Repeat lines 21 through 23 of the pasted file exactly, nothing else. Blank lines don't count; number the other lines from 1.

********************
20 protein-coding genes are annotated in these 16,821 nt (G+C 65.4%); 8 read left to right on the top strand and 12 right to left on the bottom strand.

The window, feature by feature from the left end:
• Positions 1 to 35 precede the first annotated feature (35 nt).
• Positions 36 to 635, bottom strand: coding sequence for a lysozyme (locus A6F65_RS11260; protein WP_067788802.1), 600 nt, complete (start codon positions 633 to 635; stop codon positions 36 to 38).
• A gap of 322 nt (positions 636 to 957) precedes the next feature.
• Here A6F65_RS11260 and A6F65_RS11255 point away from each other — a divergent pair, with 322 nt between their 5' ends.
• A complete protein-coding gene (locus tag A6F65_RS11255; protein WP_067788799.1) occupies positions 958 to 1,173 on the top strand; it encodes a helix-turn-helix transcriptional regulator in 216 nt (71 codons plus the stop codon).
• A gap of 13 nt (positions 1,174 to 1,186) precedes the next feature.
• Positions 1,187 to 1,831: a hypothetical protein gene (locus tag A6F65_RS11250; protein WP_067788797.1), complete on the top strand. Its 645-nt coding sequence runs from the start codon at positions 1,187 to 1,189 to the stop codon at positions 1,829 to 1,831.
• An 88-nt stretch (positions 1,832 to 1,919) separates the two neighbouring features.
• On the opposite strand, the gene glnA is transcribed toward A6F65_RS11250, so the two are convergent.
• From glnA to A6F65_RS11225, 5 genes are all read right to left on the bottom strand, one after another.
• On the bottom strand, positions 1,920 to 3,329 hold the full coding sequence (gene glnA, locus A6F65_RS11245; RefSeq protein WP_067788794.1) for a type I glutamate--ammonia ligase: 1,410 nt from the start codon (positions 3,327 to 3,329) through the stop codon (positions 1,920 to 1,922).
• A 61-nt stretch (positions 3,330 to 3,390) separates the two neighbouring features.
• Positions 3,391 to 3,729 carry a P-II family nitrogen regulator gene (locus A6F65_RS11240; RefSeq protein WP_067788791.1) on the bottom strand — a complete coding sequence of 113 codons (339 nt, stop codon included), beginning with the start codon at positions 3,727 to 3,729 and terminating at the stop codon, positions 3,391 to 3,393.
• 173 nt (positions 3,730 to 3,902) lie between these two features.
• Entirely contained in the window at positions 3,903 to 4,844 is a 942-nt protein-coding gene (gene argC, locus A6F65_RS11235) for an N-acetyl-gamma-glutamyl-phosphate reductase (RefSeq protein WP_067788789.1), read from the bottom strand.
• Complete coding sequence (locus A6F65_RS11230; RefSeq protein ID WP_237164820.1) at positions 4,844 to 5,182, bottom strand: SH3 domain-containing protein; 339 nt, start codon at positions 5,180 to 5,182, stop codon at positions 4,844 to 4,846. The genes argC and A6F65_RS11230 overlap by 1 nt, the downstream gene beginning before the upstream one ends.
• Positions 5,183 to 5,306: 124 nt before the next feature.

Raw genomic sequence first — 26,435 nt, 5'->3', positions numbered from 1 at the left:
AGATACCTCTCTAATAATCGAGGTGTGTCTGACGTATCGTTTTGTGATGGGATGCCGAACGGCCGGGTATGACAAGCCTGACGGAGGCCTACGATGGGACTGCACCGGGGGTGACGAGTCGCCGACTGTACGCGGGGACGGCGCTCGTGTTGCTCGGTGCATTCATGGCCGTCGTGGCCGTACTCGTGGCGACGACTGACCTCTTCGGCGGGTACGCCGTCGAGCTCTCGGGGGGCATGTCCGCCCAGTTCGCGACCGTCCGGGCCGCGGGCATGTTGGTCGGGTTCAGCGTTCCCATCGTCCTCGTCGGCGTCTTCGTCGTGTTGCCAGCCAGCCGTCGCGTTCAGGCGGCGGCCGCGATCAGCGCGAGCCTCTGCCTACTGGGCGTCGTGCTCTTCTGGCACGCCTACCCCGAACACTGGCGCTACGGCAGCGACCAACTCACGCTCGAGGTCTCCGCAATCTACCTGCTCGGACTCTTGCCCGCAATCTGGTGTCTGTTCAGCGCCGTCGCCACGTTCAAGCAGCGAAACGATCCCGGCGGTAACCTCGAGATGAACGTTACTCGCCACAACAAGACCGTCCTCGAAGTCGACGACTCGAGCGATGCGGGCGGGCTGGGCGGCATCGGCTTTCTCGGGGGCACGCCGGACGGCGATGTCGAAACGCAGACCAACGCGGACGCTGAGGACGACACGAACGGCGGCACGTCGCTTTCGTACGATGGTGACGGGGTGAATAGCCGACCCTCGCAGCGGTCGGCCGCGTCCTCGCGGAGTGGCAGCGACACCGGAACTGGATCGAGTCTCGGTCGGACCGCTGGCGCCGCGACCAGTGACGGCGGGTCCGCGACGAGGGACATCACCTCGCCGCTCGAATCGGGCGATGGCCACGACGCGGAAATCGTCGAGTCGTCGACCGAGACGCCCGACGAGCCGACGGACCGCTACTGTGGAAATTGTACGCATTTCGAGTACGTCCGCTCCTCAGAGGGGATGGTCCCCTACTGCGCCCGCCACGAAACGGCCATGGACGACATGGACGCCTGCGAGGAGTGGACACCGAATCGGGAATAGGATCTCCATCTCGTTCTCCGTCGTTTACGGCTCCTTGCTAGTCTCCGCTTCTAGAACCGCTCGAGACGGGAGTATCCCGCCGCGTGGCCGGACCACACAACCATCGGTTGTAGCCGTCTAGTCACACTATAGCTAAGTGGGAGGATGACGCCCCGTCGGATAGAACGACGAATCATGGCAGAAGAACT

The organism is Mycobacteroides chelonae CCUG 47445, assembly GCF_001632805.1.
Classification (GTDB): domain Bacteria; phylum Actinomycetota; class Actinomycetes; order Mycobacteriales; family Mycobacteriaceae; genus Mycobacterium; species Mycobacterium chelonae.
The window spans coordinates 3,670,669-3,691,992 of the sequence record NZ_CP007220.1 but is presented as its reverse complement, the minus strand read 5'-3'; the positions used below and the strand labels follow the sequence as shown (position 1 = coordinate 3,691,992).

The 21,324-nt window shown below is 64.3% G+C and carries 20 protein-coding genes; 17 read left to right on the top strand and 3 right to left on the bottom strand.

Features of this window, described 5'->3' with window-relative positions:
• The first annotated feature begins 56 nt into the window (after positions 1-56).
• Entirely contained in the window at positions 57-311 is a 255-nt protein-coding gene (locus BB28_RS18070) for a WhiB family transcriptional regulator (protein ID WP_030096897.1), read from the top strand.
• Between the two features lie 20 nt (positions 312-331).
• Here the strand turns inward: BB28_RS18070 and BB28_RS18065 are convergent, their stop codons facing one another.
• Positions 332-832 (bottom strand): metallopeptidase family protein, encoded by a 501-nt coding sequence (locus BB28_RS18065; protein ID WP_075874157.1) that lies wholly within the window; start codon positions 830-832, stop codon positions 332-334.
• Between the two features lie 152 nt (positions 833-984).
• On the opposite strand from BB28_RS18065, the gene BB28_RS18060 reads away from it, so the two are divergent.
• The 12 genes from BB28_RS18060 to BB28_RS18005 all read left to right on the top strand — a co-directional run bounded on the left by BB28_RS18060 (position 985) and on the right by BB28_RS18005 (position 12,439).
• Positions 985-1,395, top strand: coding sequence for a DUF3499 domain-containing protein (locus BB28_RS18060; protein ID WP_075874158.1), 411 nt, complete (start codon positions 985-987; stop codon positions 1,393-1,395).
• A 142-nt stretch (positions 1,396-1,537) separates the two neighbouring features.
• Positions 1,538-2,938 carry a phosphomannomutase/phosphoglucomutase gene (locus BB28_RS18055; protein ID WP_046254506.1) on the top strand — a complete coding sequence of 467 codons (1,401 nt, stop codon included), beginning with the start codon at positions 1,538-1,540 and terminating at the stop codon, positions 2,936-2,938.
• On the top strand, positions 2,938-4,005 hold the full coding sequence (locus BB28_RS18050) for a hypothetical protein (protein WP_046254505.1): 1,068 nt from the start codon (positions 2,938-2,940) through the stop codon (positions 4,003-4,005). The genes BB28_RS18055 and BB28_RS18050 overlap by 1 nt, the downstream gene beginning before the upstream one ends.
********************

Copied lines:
AGATACCTCTCTAATAATCGAGGTGTGTCTGACGTATCGTTTTGTGATGGGATGCCGAACGGCCGGGTATGACAAGCCTGACGGAGGCCTACGATGGGACTGCACCGGGGGTGACGAGTCGCCGACTGTACGCGGGGACGGCGCTCGTGTTGCTCGGTGCATTCATGGCCGTCGTGGCCGTACTCGTGGCGACGACTGACCTCTTCGGCGGGTACGCCGTCGAGCTCTCGGGGGGCATGTCCGCCCAGTTCGCGACCGTCCGGGCCGCGGGCATGTTGGTCGGGTTCAGCGTTCCCATCGTCCTCGTCGGCGTCTTCGTCGTGTTGCCAGCCAGCCGTCGCGTTCAGGCGGCGGCCGCGATCAGCGCGAGCCTCTGCCTACTGGGCGTCGTGCTCTTCTGGCACGCCTACCCCGAACACTGGCGCTACGGCAGCGACCAACTCACGCTCGAGGTCTCCGCAATCTACCTGCTCGGACTCTTGCCCGCAATCTGGTGTCTGTTCAGCGCCGTCGCCACGTTCAAGCAGCGAAACGATCCCGGCGGTAACCTCGAGATGAACGTTACTCGCCACAACAAGACCGTCCTCGAAGTCGACGACTCGAGCGATGCGGGCGGGCTGGGCGGCATCGGCTTTCTCGGGGGCACGCCGGACGGCGATGTCGAAACGCAGACCAACGCGGACGCTGAGGACGACACGAACGGCGGCACGTCGCTTTCGTACGATGGTGACGGGGTGAATAGCCGACCCTCGCAGCGGTCGGCCGCGTCCTCGCGGAGTGGCAGCGACACCGGAACTGGATCGAGTCTCGGTCGGACCGCTGGCGCCGCGACCAGTGACGGCGGGTCCGCGACGAGGGACATCACCTCGCCGCTCGAATCGGGCGATGGCCACGACGCGGAAATCGTCGAGTCGTCGACCGAGACGCCCGACGAGCCGACGGACCGCTACTGTGGAAATTGTACGCATTTCGAGTACGTCCGCTCCTCAGAGGGGATGGTCCCCTACTGCGCCCGCCACGAAACGGCCATGGACGACATGGACGCCTGCGAGGAGTGGACACCGAATCGGGAATAGGATCTCCATCTCGTTCTCCGTCGTTTACGGCTCCTTGCTAGTCTCCGCTTCTAGAACCGCTCGAGACGGGAGTATCCCGCCGCGTGGCCGGACCACACAACCATCGGTTGTAGCCGTCTAGTCACACTATAGCTAAGTGGGAGGATGACGCCCCGTCGGATAGAACGACGAATCATGGCAGAAGAACT

The organism is Mycobacteroides chelonae CCUG 47445, assembly GCF_001632805.1.
Classification (GTDB): domain Bacteria; phylum Actinomycetota; class Actinomycetes; order Mycobacteriales; family Mycobacteriaceae; genus Mycobacterium; species Mycobacterium chelonae.